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‘The Plow’ Review: Director Philippe Garrel’s Very French Family Affair



Writer, director and occasional actor Philippe Garrel shot his first full-length movie, Marie pour mémoirewhen he was only 19. That was amid the turmoil of May 1968, and since then he has made a new feature every few years, becoming a regular fixture in festivals and arthouses, especially in his native France.

Working with unknown or established actors, including Catherine Deneuve and Jean-Pierre Léaud, his intimate tales of emotional unrest — often the same story told again and again, during different epochs, in color or black-and-white — have turned him into a dependable auteur but also an acquired taste. If you don’t like French movies about love, sex, family, adultery and anguish, then you probably won’t like Garrel.

The Plow

The Bottom Line

Intimately familiar.

Venue: Berlin Film Festival (Competition)
Cast: Louis Garrel, Damien Mongin, Esther Garrel, Lena Garrel, Francine Bergé, Aurélien Recoing, Mathilde Weil
Director: Philippe Garrel
Screenwriters: Jean-Claude Carrière, Arlette Langmann, Philippe Garrel, Caroline Deruas Peano

1 hour 34 minutes

His work has always had an autobiographical bent to it, and one of his best films, 1970’s La Cicatrice Intérieure, starred his girlfriend at the time, Nico of The Velvet Underground. But his latest feature, which is his 26th in a long and fruitful career, feels, in many ways, more personal than ever.

Featuring the director’s own three children in the leading roles, The Plow (Le Grand Chariot) plays like a barely disguised legacy movie in which the filmmaker imagines how life could go on after his own death. To take the title literally: Who will pick up the plow after the patriarch passes? It’s an intriguing question, but one that Garrel answers by rehashing his favorite themes rather than offering something entirely new.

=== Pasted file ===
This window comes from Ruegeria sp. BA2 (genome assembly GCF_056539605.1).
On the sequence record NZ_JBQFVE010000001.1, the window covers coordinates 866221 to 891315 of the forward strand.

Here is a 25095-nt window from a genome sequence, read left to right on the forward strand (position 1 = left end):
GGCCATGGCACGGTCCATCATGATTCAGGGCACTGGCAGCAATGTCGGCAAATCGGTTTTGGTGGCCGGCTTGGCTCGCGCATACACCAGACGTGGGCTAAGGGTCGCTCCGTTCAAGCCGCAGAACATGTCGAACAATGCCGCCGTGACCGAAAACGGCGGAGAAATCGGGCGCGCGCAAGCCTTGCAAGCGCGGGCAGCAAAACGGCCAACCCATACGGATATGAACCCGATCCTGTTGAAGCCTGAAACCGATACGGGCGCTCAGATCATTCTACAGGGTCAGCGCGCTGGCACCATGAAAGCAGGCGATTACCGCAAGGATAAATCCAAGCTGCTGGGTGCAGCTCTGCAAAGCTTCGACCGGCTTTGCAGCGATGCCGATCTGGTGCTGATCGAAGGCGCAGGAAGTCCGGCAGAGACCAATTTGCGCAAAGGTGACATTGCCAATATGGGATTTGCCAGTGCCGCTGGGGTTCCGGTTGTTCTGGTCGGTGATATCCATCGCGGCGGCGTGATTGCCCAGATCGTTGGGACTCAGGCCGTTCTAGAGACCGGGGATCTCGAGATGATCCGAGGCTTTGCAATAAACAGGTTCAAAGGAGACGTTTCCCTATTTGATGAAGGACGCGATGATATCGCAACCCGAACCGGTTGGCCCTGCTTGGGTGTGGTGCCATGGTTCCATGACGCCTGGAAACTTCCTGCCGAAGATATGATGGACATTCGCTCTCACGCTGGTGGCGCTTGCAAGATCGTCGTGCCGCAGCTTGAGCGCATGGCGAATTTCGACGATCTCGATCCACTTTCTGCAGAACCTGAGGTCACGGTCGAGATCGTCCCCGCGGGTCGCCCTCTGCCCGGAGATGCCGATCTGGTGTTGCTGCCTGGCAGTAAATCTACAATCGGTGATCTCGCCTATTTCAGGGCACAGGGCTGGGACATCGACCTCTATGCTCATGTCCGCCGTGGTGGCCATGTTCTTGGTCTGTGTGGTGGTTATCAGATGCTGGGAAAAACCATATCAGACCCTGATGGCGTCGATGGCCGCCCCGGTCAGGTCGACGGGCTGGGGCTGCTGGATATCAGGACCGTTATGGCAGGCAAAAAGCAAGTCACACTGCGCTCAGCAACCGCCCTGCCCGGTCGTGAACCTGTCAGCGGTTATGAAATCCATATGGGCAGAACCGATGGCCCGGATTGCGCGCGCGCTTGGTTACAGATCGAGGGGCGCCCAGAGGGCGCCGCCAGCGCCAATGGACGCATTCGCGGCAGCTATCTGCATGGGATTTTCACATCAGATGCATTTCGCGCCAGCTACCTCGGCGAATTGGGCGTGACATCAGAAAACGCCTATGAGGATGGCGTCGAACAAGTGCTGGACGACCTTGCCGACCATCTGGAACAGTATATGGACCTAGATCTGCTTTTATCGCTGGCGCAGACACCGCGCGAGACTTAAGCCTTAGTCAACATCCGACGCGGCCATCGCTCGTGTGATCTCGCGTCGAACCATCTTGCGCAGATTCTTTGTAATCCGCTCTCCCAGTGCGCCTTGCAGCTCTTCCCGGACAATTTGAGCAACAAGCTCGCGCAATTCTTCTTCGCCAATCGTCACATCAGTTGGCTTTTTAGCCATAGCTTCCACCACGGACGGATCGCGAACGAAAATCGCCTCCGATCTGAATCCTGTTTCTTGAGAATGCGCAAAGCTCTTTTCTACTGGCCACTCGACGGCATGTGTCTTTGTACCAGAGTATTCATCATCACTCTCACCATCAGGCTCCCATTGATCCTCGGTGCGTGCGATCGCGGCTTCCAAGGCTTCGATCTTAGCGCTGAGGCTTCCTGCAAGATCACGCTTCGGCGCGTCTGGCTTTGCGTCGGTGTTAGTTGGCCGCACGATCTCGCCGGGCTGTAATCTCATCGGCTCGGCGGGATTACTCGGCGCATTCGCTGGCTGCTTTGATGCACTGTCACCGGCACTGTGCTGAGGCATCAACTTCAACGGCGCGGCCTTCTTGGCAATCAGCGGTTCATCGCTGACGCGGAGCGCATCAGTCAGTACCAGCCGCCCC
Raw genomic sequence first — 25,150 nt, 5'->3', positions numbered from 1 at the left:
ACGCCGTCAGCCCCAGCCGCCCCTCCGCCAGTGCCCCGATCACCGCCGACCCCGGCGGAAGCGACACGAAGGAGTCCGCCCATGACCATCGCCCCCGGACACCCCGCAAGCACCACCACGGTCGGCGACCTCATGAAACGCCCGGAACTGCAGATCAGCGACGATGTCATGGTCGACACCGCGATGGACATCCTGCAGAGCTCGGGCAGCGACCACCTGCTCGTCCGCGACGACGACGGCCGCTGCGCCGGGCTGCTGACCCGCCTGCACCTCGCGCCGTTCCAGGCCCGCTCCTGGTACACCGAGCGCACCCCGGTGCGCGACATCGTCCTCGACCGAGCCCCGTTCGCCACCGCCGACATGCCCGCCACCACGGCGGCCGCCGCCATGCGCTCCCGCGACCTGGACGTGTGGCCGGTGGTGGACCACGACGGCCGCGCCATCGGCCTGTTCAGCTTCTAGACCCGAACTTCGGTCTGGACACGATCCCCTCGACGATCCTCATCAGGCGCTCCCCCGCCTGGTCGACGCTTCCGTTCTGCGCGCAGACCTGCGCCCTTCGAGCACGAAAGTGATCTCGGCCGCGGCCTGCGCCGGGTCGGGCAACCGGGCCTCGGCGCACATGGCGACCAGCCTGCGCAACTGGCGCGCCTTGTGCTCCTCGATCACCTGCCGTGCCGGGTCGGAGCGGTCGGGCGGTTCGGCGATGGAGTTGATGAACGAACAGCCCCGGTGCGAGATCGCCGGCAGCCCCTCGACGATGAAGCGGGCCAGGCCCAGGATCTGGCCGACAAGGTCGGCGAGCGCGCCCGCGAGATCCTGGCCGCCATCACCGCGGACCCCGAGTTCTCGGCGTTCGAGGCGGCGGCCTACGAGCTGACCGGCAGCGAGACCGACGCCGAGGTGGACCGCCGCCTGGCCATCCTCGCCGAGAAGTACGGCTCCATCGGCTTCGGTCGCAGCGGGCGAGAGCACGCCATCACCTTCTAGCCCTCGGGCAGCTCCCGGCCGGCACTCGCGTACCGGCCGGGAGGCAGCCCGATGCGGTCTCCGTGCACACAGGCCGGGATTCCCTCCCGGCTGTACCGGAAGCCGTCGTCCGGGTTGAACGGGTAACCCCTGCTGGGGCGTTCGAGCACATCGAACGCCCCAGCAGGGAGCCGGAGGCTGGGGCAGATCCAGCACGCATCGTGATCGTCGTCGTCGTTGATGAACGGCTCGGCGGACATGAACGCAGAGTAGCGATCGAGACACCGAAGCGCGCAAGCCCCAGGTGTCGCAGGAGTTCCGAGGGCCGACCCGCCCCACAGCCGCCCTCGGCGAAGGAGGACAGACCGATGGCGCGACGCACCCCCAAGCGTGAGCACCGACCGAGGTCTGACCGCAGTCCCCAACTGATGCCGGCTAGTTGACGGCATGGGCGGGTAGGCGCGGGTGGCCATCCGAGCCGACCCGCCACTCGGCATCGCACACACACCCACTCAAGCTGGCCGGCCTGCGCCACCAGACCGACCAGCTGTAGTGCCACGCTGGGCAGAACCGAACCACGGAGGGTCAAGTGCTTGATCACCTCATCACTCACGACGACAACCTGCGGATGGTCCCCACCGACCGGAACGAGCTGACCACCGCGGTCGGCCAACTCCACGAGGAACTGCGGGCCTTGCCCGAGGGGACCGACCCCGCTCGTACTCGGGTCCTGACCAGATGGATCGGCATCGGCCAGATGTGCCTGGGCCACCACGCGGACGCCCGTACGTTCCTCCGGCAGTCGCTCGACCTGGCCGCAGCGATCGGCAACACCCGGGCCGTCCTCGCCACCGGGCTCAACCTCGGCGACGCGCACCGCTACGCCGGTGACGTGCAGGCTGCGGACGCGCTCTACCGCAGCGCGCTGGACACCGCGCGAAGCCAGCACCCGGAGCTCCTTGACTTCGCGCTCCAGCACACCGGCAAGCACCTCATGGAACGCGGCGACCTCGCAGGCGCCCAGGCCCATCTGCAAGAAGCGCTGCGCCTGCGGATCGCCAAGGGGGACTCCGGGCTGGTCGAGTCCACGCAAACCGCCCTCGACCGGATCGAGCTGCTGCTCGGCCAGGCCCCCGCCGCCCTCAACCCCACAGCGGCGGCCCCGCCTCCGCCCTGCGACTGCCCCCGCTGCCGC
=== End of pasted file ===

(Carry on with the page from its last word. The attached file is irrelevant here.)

Perhaps his best invention here was to transform his onscreen alter-ego, played by Aurélien Recoing, into a longtime puppeteer working in France’s Guignol tradition (what we call a Punch and Judy show), instead of making him a movie director. There’s an autobiographical side to that as well — Garrel’s father, the actor Maurice Garrel, was also a trained puppeteer — and it’s a clever twist that makes The Plow about a dying artistic craft that, not unlike the cinema, may one day cease to exist.

It also makes for the film’s strongest moments, where we see the puppeteer’s three kids, Louis (Louis Garrel), Martha (Esther Garrel) and Lena (Lena Garrel), staging shows for children who watch with terror and glee, in scenes reminiscent of the famous Guignol sequence from Truffaut’s The 400 Blows (a sequence that was itself a metaphor for the movies). Not only do Garrel’s offspring prove to be convincing puppet-masters, but they perform those scenes with an energy and abandon that’s less present when their characters are just living life and moping around.